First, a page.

Section 8 of the Code protects people from reprisal or threats of reprisal. A reprisal is an action, or threat, that is intended as retaliation for claiming or enforcing a right under the Code.
People with psychosocial disabilities may try to enforce their Code rights by filing a grievance against an employer, making an application at the HRTO, or making an internal discrimination complaint to a service provider, housing provider, or to their employer. However, there is no strict requirement that someone who alleges reprisal must have already made an official complaint or application under the Code. Also, to claim reprisal, a person does not have to show that their rights were actually infringed.
The following will establish that someone experienced reprisal based on a Code ground:
- an action was taken against, or a threat was made to, the claimant
- the alleged action or threat was related to the claimant having claimed, or trying to enforce a Code right, and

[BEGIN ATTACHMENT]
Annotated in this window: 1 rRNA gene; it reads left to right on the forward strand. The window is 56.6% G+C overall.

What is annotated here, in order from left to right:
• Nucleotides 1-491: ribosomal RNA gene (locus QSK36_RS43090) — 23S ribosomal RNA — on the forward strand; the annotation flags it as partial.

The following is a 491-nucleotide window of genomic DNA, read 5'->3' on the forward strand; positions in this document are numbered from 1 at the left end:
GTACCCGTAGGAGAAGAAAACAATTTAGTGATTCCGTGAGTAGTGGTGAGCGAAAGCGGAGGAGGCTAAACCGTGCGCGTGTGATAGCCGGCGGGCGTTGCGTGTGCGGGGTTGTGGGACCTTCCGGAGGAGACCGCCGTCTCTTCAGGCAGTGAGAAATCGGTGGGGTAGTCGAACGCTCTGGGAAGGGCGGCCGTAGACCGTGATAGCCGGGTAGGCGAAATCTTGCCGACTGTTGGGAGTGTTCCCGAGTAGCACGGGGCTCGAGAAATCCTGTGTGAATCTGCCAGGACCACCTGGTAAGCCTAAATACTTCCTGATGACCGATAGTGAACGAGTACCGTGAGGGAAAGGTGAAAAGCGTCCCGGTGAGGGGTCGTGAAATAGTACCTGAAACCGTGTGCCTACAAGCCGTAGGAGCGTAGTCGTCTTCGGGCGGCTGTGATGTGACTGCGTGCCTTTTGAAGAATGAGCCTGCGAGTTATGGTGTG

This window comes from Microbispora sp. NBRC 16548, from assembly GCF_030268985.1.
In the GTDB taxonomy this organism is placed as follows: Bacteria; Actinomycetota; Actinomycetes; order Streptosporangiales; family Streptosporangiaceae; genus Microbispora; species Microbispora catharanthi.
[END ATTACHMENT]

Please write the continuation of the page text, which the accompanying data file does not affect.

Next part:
- there was an intention on the part of the respondent to retaliate for the claim or the attempt to enforce the right.
Example: A bartender, who had depression and had experienced various allegedly discriminatory acts at her workplace, complained to her employer that she had been discriminated against. Shortly thereafter, the bartender received notice that her employer wanted to talk to her about complaints made against her (most of which could not be substantiated) and concerns about missing money (which she had never been suspected of being responsible for before). The HRTO found that the “respondents’ demand for a meeting was an intentional threat of retaliation because [the applicant] had claimed and enforced her rights under the Code.”
People associated with persons who have complained about discrimination are also protected from discrimination and reprisal.
 Section 7(3)(b) of the Code also prohibits reprisal for rejecting a sexual solicitation or advance, where the reprisal is made or threatened by a person in a position to confer, grant or deny a benefit or advancement to the person.
 Noble v. York University, 2010 HRTO 878 at paras. 30-31, 33-34 (CanLII).
 Noble v. York University, supra, note 147 at paras. 30-31.
 Knibbs v. Brant Artillery Gunners Club, supra, note 65 at para. 156.